We know that HashMaps work on the principle of 'hashing' and put(key, value) is used to store a key and corresponding value and get(key) is used to retrieve the value for given key.

Below image shows how HashMap stores the data. The blue squares represent the 'bucket' or indexes in the array,

*determined on the basis of hash value for each key*. (We will see later, exactly how the hash value is calculated) At each index of the array, is stored a linked list which has nodes of the type 'Map.Entry'. Each node stores the key/value pair.Why is the linked list needed? Because two unequal objects can have same hash value (read more about equals and hashcode here). Remember that a HashMap will store values as long as different keys are used so if those different keys result in same hash value they will reside at the same index in the table, in different nodes of the linked list.

Let's look at the default implementation of HashMap in Java.

**public V put(K key, V value)**{if (key == null)

return putForNullKey(value);

int hash = hash(key.hashCode());

int bucketIndex = (hash & (table.length-1));

for (Entry

Object k;

if (e.hash == hash && ((k = e.key) == key || key.equals(k))) {

V oldValue = e.value;

e.value = value;

e.recordAccess(this);

return oldValue;

}

}

modCount++;

Entry

table[bucketIndex] = new Entry<>(hash, key, value, e);

}

**public V get(Object key)**{if (key == null)

return getForNullKey();

int hash = hash(key.hashCode());

int bucketIndex = (hash & (table.length-1));

for (Entry

Object k;

if (e.hash == hash && ((k = e.key) == key || key.equals(k)))

return e.value;

}

return null;

}

**static int hash(int h)**{// This function ensures that hashCodes that differ only by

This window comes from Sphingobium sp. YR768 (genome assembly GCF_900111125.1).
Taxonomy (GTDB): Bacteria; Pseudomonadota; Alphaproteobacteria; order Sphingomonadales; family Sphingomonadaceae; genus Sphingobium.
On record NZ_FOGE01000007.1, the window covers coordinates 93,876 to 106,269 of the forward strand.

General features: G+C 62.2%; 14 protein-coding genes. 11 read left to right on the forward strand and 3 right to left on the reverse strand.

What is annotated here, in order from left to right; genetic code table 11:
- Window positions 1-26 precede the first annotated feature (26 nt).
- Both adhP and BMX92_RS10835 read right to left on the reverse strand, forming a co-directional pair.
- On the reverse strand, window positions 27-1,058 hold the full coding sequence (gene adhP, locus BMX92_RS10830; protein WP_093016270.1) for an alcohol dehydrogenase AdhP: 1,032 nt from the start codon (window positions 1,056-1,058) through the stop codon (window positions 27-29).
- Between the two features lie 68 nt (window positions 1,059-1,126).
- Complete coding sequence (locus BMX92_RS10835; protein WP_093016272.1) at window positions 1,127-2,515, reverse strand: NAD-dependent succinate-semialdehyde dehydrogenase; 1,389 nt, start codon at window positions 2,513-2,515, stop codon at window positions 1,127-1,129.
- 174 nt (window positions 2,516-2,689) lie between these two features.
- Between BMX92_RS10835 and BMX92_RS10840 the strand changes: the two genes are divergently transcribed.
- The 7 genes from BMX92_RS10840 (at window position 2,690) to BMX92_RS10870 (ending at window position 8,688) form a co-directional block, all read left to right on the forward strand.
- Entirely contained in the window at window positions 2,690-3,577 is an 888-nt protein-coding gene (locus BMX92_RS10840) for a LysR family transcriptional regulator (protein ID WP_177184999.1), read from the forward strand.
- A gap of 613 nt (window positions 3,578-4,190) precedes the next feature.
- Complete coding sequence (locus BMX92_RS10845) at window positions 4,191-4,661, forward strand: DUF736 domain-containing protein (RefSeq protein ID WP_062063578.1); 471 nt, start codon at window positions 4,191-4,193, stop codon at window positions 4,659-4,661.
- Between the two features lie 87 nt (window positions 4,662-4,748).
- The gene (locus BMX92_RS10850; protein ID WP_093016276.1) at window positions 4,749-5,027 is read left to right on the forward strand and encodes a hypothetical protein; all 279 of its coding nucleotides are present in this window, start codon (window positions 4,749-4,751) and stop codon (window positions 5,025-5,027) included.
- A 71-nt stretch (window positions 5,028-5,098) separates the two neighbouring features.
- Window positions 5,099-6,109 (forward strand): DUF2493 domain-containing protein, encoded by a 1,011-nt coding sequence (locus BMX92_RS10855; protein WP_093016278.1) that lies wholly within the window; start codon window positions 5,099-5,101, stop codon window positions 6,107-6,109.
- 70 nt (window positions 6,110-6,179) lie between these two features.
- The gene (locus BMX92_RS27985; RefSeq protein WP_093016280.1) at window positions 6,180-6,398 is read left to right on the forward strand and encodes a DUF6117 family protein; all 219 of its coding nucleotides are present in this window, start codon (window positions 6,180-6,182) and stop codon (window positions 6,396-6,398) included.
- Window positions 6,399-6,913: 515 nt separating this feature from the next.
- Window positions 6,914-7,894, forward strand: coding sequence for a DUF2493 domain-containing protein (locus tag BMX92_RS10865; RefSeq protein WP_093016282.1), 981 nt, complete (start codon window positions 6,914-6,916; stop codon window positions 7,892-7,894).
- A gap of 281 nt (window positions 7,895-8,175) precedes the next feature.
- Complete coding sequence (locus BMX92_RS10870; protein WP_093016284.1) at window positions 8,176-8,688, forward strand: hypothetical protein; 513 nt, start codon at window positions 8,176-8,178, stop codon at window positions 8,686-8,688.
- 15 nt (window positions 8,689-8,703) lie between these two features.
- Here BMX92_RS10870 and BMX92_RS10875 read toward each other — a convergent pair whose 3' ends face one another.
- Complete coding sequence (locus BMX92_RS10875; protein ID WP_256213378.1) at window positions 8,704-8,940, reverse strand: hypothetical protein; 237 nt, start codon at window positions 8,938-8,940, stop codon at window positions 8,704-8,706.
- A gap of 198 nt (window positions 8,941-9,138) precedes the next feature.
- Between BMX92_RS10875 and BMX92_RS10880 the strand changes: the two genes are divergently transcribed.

// constant multiples at each bit position have a bounded

// number of collisions (approximately 8 at default load factor).

h ^= (h >>> 20) ^ (h >>> 12);

return h ^ (h >>> 7) ^ (h >>> 4);

}

Now let's analyze the code:

int hash = hash(key.hashCode());

int bucketIndex = (hash & (table.length-1));

('hash' function could be anything that ensures that hash value will be as unique as possible. You can implement your own HashMap with your own hash function. HashTable.java has got a different hash function.)

Note that get() and put() have lot of code in common because before putting any key/value pair it checks if it already exists. When you do get(key) the key is hashed and then bucketIndex is calculated using this hash value. The linkedList at this index will be traversed till a 'key' with matching hash value and also being 'equal' to the input parameter.

In above image K9, K19, K29 all give same hash value H9. So if you give get(K19), it will start traversing starting with K9. Same hashCode but "K9".equals("K19") is false, so it proceeds to "K19" where both conditions are satisfied.

Implementation of HashTable is similar except the fact that methods are synchronized.

A word about the keys. Immutable objects make best keys because this ensures that hash value will remain same when putting in the value and when retrieving it.String objects are the best because of this, also they implement equals and hashCode methods.

Once we understand, this seems so elementary!

## Comments

Below link can be useful to find out the algorithm to find duplicate or repeated elements in an array in java

How HashMap works in Java